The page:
An appealing new recording of modern, tuneful works for recorder.
This album celebrates the friendship between Theo Loevendie (b.1930) and Erik Bosgraaf (b.1980). Having written a part for the recorder virtuoso in his opera about the life and times of the philosopher Spinoza, Loevendie has proceeded to compose several other works which marry the Baroque idiom of the recorder’s natural home with his own, jazz-inflected idiom. Most notable among them is the recorder concerto Nachklang, dedicated to Bosgraaf like several other works on the album. Bach’s Brandenburg Concerto no.3 is the origin of a sparkling composition for recorder, three violins, three violas, three cellos, double bass and harpsichord.
Both musicians celebrate music as a vital, living language, both of them have an affinity with improvisation; Loevendie's musical roots lie in the jazz tradition, and the freewheeling nature of their partnership can be sampled live in an Amsterdam café where they regularly play jam sessions together with the violinist Oene van Geel. For this recording Loevendie, Bosgraaf and Van Geel headed for the studio, which resulted in four improvisations, each based on a passacaglia theme.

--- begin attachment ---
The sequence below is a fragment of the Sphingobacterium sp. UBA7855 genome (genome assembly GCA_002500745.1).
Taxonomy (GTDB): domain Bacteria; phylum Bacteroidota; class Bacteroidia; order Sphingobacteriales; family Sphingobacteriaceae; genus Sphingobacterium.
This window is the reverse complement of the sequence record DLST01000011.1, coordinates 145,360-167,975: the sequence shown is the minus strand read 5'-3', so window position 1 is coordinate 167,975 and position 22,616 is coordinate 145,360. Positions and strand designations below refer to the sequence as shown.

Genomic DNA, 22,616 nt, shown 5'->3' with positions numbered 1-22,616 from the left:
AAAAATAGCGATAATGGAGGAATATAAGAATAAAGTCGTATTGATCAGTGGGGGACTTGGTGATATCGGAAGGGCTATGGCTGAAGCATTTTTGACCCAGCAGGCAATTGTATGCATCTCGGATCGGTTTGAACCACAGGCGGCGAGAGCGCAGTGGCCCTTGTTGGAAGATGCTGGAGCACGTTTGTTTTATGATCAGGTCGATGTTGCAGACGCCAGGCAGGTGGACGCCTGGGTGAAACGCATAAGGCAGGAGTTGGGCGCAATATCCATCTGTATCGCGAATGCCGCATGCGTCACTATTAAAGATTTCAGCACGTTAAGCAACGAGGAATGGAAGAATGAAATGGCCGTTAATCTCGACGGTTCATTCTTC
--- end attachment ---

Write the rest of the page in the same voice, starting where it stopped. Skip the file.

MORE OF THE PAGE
Having been the intended soloist for Nachklang, Bosgraaf commissioned the solo Reflex from Loevendie, and this too works outwards from lively Baroque-era rhythmic impulses. Dance for Three is a composition which, in its original form for violin, dates from 1986. It is one of Loevendie’s most frequently heard pieces. The player wears an ankle bracelet of bells and stamps a percussion accompaniment to her violin. Parts have since been added for clarinet and then, at Bosgraaf’s behest, for recorder.
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Bosgraaf: Improvisation I (after T. Loevendie)
Bosgraaf: Improvisation II (after T. Loevendie)
Loevendie: Dance for Three
Bosgraaf: Improvisation III (after J.S. Bach's Passacaglia, BWV 582)
Eyck: Prins Robberts Masco (arr. T. Loevendie for recorder)